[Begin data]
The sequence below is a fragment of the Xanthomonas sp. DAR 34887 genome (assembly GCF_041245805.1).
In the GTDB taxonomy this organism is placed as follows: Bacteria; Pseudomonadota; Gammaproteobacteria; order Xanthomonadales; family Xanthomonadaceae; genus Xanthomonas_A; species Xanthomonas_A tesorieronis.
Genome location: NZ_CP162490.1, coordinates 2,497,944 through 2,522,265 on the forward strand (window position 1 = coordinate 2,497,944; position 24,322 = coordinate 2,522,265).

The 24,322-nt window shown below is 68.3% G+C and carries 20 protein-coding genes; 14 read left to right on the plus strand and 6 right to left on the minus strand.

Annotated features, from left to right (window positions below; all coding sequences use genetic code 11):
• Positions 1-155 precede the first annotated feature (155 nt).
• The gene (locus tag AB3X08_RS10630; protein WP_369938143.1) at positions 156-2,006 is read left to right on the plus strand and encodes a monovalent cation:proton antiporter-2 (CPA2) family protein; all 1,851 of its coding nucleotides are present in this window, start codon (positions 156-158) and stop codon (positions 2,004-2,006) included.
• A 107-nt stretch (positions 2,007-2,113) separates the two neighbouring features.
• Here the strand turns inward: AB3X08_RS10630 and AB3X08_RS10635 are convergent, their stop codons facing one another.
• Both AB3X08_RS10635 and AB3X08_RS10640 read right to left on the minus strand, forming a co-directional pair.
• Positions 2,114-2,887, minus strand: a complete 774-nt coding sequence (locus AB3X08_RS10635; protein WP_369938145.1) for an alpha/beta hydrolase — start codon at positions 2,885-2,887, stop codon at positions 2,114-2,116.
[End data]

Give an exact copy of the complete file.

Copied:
The sequence below is a fragment of the Xanthomonas sp. DAR 34887 genome (assembly GCF_041245805.1).
In the GTDB taxonomy this organism is placed as follows: Bacteria; Pseudomonadota; Gammaproteobacteria; order Xanthomonadales; family Xanthomonadaceae; genus Xanthomonas_A; species Xanthomonas_A tesorieronis.
Genome location: NZ_CP162490.1, coordinates 2,497,944 through 2,522,265 on the forward strand (window position 1 = coordinate 2,497,944; position 24,322 = coordinate 2,522,265).

The 24,322-nt window shown below is 68.3% G+C and carries 20 protein-coding genes; 14 read left to right on the plus strand and 6 right to left on the minus strand.

Annotated features, from left to right (window positions below; all coding sequences use genetic code 11):
• Positions 1-155 precede the first annotated feature (155 nt).
• The gene (locus tag AB3X08_RS10630; protein WP_369938143.1) at positions 156-2,006 is read left to right on the plus strand and encodes a monovalent cation:proton antiporter-2 (CPA2) family protein; all 1,851 of its coding nucleotides are present in this window, start codon (positions 156-158) and stop codon (positions 2,004-2,006) included.
• A 107-nt stretch (positions 2,007-2,113) separates the two neighbouring features.
• Here the strand turns inward: AB3X08_RS10630 and AB3X08_RS10635 are convergent, their stop codons facing one another.
• Both AB3X08_RS10635 and AB3X08_RS10640 read right to left on the minus strand, forming a co-directional pair.
• Positions 2,114-2,887, minus strand: a complete 774-nt coding sequence (locus AB3X08_RS10635; protein WP_369938145.1) for an alpha/beta hydrolase — start codon at positions 2,885-2,887, stop codon at positions 2,114-2,116.